2018 Eco-Justice Workshops

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Environmental Racism: When Climate, Cultural Biases & Race Collide

We will explore how environmental abuses often take place in communities of color. And, we’ll also spend our time together learning how people of faith responded to those abuses and its effect on oppressed people. However, we won’t leave the space without sharing stories and potential solutions.

Rev. Jason Carson Wilson, United Church of Christ, Justice & Witness Ministries
Climate Justice Council (UCC) members

Going to the Garden: Utilizing Church Land to Assist Displaced Communities

Churches have land, time and monetary resources that can be used to assist displaced communities. Hear from faith-based groups that have found ways to utilize church and unused land as productive farm tracts, and work with the leaders to brainstorm ways for your own faith community to utilize your resources for the benefit of displaced communities. Case studies will include Lybrook Community Ministries in New Mexico and Capstone Community Gardens in Louisiana, among others.

Millions Uprooted: Our Moral Obligation to Confront Climate Change

Millions of already vulnerable people around the world are struggling with the devastating effects of climate change. Climate change is uprooting entire communities from their homes, causing significantly more frequent and more extreme weather events including droughts and floods. For rural communities who depend on agriculture, it’s even harder to grow and secure food. This is why we must all act now—the faith community, governments, and businesses. In his 2015 encyclical, Laudato Si, or “Praised Be,” Pope Francis makes a strong moral argument for why we must all confront climate change. The administration and Congress must reflect commitment to climate change through both policy and budget priorities. Hear firsthand from international leaders on what is being done to confront climate change in their countries, and reflect on what can be done differently at home.

Safe Water Access As a Push Factor Within the United States

Learn from Christian leaders who are active in environmental justice ministry in three unique places: the checkerboard region of New Mexico near the Navajo Nation; Flint and Detroit, Michigan; and the Ohio River Valley of West Virginia. Each of these communities have experienced loss of access to safe water, and in each case, faith communities have needed to take action to provide basic clean water access for their neighbors. Join us to learn about ways corporate and government powers have tried to use water access to push people out of their homes, as well as the role the Church has played, and must increasingly play, to defend God’s gift of water, as well as maintain resilient communities that can stay in place.

Rev. Jim Therrien, Lybrook Community Ministries in New Mexico
Mama Lila Cabbil, Peoples’ Water Board in Michigan
Rev. Robin Blakeman, Ohio Valley Environmental Coalition in West Virginia

Moderator: Shantha Ready Alonso, Creation Justice Ministries

Uprooted: Communities Displaced by Extractive Industries

Indigenous and other vulnerable communities in the United States and around the world are being uprooted by corporations seeking profits in minerals, oil, gas, timber and even renewable energy projects. Hear the stories of these communities and of environmental and human rights defenders who are courageously speaking out to protect their land, water, health and way of life. Participate in an interactive activity to examine our own relationship with a throwaway culture driven by extractive industries. Leave with ideas for personal actions and policy solutions to curb a harmful extractivist model and justly transition to a model in right relationship with Earth and all God’s people.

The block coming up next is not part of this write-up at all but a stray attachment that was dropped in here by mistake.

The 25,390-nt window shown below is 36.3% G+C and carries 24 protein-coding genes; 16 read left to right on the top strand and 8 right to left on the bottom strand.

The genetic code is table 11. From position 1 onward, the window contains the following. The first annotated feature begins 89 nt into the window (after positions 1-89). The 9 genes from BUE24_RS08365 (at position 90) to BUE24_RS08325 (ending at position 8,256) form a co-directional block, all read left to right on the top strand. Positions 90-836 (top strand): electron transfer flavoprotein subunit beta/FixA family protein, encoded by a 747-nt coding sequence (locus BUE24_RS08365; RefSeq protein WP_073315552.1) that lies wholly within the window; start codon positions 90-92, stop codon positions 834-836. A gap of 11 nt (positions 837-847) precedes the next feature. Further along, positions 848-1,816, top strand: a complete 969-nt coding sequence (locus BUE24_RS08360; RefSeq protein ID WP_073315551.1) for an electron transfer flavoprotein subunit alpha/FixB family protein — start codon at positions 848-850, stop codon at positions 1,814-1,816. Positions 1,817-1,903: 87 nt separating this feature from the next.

Marianne Comfort, Sisters of Mercy of the Americas Presenters
John Din, Missionary Society of St. Columban’s Justice, Peace and Integrity of Creation coordinator in the Philippines
Cesar Gamboa, Derechos Ambiente y Recursos Naturales in Peru
Chloe Schwabe, Maryknoll Office for Global Concerns

Climate Justice Simulation

Participate in an interactive role-playing exercise that helps attendees understand some of the concerns of an environmentally degraded community and learn about ways to respond. The United Methodist Women developed climate justice simulation experience is based on real situations faced by three U.S. communities in their struggles to contend with and organize around environmental injustices. Through the course of the role-playing simulation, participants will: 1. Gain knowledge about the local conditions that aggravate climate change; 2. Move toward more informed advocacy in solidarity with local communities; 3. Be introduced to the work of three community organizations addressing these particular climate justice issues. Description of the Zones: The simulation includes three zones. Each zone represents one community. The Industrial Zone depicts an urban neighborhood that is dealing with the effects of many toxin-producing plants. The Indigenous Zone describes a Native American community that is facing the results of resource extraction. The Mountaintop Removal Zone portrays a community in Appalachia that is experiencing the negative health and environmental impacts of mountaintop removal. Afterwards, learn about ways United Methodist Women is addressing climate justice and how you can be involved.

Elizabeth Chun Hye Lee, Executive for Economic and Environmental Justice, United Methodist Women
Emma Sampson, Be Just. Be Green Jurisdictional Guide, United Methodist Women

Contributing Sponsors & Partner Organizations